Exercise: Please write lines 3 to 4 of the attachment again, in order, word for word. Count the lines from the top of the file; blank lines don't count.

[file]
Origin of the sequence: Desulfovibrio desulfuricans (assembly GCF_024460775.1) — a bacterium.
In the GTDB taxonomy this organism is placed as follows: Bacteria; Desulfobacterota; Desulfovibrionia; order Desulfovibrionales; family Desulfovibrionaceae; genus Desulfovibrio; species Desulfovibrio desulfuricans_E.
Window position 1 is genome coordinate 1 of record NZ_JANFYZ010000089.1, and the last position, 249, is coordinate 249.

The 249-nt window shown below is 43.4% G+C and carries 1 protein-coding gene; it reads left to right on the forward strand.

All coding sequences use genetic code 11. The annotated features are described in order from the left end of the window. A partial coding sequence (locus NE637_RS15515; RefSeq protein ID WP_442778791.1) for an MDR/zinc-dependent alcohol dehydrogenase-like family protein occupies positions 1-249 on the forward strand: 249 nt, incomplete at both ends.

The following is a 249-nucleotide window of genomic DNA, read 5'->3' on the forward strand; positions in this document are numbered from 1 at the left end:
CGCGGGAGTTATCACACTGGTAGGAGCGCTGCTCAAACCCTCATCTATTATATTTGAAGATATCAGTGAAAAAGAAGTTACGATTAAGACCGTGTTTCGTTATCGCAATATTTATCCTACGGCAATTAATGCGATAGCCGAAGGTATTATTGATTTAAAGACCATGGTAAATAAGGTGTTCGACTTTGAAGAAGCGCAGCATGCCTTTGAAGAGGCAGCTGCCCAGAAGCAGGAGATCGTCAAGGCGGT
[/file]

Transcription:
Window position 1 is genome coordinate 1 of record NZ_JANFYZ010000089.1, and the last position, 249, is coordinate 249.

The 249-nt window shown below is 43.4% G+C and carries 1 protein-coding gene; it reads left to right on the forward strand.